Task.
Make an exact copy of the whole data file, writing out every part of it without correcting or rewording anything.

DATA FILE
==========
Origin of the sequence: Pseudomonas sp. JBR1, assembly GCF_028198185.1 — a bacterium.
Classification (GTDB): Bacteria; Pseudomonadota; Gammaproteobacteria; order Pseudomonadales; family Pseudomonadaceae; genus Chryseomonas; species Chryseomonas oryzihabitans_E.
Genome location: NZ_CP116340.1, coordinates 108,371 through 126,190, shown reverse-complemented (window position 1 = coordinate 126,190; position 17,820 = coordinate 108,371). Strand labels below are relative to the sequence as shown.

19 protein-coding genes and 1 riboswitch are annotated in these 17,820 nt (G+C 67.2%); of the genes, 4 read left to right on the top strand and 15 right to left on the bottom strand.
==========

Origin of the sequence: Pseudomonas sp. JBR1, assembly GCF_028198185.1 — a bacterium.
Classification (GTDB): Bacteria; Pseudomonadota; Gammaproteobacteria; order Pseudomonadales; family Pseudomonadaceae; genus Chryseomonas; species Chryseomonas oryzihabitans_E.
Genome location: NZ_CP116340.1, coordinates 108,371 through 126,190, shown reverse-complemented (window position 1 = coordinate 126,190; position 17,820 = coordinate 108,371). Strand labels below are relative to the sequence as shown.

19 protein-coding genes and 1 riboswitch are annotated in these 17,820 nt (G+C 67.2%); of the genes, 4 read left to right on the top strand and 15 right to left on the bottom strand.